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The veteran performer is back on stage in back-to-back productions
Considering in-person theatre only recently resumed in New York City, Jay O. Sanders has been remarkably busy. A prolific character actor whose stage credits include many summers of Shakespeare in the Park and a fruitful collaboration with writer-director Richard Nelson, he is currently starring Off Broadway in Nelson's intimate drama What Happened?: The Michaels Abroad while also rehearsing the musical Girl From the North Country, which resumes performances at Broadway's Belasco Theatre on October 13. He likens the experience to his early years as a performer in the '70s, when he did productions in repertory at San Francisco's American Conservatory Theater, rotating between starkly different shows every day.
Thankfully, Sanders has the range. Since he's an imposing six feet four, he's often cast as heavies or law enforcement on screen. But the characters he plays on stage tend to be more empathetic, though they are frequently disappointed in or disillusioned by life. Take the man he plays in What Happened?, who is reeling from personal loss. The final chapter of Nelson's Rhinebeck Panorama—a series of hyper-naturalistic plays centering on three separate white, left-leaning families who live in the upstate New York town—What Happened? costars Sanders' wife, Maryann Plunkett. (The spouses have appeared in all 12 installments over 11 years.) In this climatic work, he portrays the ex-husband of a choreographer who died of COVID-19, reuniting with their shared loved ones in France to honor her memory and process the toll the pandemic has taken on us all. His character in Girl From the North Country is more laconic, the gloomy proprietor of a rundown boarding house in Duluth, Minnesota at the height of the Great Depression. Written and directed by Conor McPherson and featuring soul-stirring renditions of songs from Bob Dylan's catalog, it was the last Broadway production to open before the shutdown. TDF Stages spoke with Sanders about returning to the stage, Zoom plays and why both What Happened? and Girl From the North Country speak to the current moment, even though they take place almost a century apart.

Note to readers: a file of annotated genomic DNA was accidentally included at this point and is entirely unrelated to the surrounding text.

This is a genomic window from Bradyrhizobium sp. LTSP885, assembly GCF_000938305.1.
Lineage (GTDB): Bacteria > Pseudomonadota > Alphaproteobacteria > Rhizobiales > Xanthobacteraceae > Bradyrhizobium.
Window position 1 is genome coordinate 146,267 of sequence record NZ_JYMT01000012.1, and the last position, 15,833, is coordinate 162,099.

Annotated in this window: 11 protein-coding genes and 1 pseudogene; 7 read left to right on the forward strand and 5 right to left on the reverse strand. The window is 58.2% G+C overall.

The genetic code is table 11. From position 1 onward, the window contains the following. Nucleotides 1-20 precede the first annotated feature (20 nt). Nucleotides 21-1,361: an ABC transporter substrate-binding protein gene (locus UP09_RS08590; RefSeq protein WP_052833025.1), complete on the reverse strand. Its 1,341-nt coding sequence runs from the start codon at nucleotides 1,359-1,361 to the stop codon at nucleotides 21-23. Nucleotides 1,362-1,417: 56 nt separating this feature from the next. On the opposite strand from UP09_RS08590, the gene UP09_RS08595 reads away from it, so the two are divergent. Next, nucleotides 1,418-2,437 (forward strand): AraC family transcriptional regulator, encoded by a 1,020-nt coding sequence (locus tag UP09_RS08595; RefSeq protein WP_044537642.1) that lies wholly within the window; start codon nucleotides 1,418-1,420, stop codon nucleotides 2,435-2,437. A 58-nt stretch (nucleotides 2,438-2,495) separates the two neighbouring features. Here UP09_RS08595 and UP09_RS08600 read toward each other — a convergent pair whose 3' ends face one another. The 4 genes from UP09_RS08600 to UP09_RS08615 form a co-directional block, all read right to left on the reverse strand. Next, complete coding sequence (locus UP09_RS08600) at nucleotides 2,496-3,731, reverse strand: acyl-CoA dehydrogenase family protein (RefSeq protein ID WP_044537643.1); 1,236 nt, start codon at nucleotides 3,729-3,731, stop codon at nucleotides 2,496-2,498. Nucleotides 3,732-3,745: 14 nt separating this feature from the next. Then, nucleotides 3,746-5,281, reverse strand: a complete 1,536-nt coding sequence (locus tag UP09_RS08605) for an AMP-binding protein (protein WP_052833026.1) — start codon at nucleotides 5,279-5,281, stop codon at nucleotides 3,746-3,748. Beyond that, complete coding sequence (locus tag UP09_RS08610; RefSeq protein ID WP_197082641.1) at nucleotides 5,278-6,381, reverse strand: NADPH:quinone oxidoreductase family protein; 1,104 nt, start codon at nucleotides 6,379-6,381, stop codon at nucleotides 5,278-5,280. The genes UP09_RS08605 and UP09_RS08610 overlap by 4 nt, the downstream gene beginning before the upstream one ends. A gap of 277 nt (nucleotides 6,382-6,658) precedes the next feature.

Raven Snook: You, your wife and Richard Nelson have collaborated on the Rhinebeck Panorama for over a decade. How does it feel to make your return to the stage in the last installment?
Jay O. Sanders: It's a lot of things! It's been so much more than just a show. It's the conclusion of a lifetime project. It's been longer and more consistent than anything else in our theatre lives. It's been a love affair with our dear friend Richard Nelson. Of course, three of the 12 plays were the much-heralded Zoom trilogy we did during the pandemic. The first was the first play of its kind when the pandemic began. We were stepping out into totally unknown territory. Richard was looking for how to make use of this form and created his own way forward by using Zoom as the medium of communication. It was the characters connecting on Zoom, with the same passionate need to talk and stay in touch, to feel we're not alone. It was about maintaining a connection at a time when connection felt nearly impossible. So, having done that at the beginning of the pandemic and then two others over the next few months, coming out of it with this show became very important. For many people in our audience, this is the first show that they're seeing in person. For the cast, this is the first show that we're doing in person. It's emotional. It's, in some ways, religious, the fact that we all continue, we all still have each other and we all get to move ahead. All of that is expressed in the act of doing this play. The play is people talking about what the pandemic has been to them and how they are now and, as the title of the play says, "What happened?" So, it's sort of an epic, from the beginning of the pandemic to, I say very tentatively, the end. Richard gathered us in the very first rehearsal and sat us down and said, "You know, we have to understand that we might never get this show on. But the alternative is to do nothing. And that at this point is just not acceptable." So, we enjoyed every moment every day, the ability to be together and work the way we work, and be reminded of the importance of what we do. Everyone is hungry for the experience of being back in the live theatre.